When the Comics Code was set up, the content of horror books had to be considerably softened for them to survive. HOUSE OF MYSTERY probably didn’t need huge adjustments, but did direct more of their stories to science fictional ideas and safer visuals. Kids probably found them too tame after a while, and gravitated toward super-heroes, which may explain why in 1966 DC tried one in this title, “Dial H for Hero.” Schnapp’s logo had survived unchanged until then, and is still on this cover small, leaving room for the new feature. By the way, none of the other lettering on this cover, including the Dial H logo, look like Schnapp to me, which is unusual for a 1966 cover, nor does it look like it was lettered by Gaspar Saladino, the next most likely choice.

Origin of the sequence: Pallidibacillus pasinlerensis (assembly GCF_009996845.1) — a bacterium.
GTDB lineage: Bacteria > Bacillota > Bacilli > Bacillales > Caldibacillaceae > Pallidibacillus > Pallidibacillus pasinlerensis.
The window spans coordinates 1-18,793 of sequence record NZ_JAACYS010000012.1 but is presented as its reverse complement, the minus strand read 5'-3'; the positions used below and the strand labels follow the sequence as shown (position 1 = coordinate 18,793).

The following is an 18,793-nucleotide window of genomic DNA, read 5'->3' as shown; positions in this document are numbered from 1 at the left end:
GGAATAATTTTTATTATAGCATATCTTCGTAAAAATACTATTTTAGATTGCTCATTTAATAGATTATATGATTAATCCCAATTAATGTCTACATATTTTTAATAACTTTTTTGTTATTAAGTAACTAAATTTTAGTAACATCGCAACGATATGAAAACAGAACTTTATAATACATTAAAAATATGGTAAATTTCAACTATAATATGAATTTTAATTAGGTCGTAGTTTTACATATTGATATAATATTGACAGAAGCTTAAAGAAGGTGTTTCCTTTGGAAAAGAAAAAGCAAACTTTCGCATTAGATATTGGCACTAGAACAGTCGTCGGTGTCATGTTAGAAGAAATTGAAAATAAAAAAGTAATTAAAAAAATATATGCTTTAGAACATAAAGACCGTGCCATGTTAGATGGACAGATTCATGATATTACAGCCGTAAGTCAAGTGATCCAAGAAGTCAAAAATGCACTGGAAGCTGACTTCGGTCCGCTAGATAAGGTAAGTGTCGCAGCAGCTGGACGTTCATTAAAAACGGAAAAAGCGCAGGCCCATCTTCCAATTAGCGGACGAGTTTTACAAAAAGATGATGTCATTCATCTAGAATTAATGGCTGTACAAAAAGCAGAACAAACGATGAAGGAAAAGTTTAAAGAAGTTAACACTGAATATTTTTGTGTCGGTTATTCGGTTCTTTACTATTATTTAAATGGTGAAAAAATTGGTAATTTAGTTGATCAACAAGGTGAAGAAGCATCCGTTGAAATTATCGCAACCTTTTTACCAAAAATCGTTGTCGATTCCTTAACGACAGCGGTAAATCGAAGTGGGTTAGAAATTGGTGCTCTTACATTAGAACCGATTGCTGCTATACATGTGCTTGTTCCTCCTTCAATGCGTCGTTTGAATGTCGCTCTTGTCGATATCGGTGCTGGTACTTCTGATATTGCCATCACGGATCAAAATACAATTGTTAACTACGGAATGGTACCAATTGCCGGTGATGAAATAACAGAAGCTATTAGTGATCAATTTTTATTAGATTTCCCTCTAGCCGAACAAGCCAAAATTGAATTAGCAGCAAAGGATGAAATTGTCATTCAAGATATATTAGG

In 1968 new editor Joe Orlando, formerly one of the EC artists, was given the title with the hope that he could revitalize it. Joe did just that, returning to the original idea of scary stories, and challenging the Comics Code to allow more interesting content, which they did to some extent, relaxing restrictions. Joe also introduced a new story host, much like those from the EC horror books: Cain. As of issue 175 Cain introduced all the stories as the resident of the House, and occasionally made some appearances in them as well, along with his brother Abel, host of the companion book HOUSE OF SECRETS. Joe did a great job enlisting top writing and art talent for the anthology, and several of his stories won awards.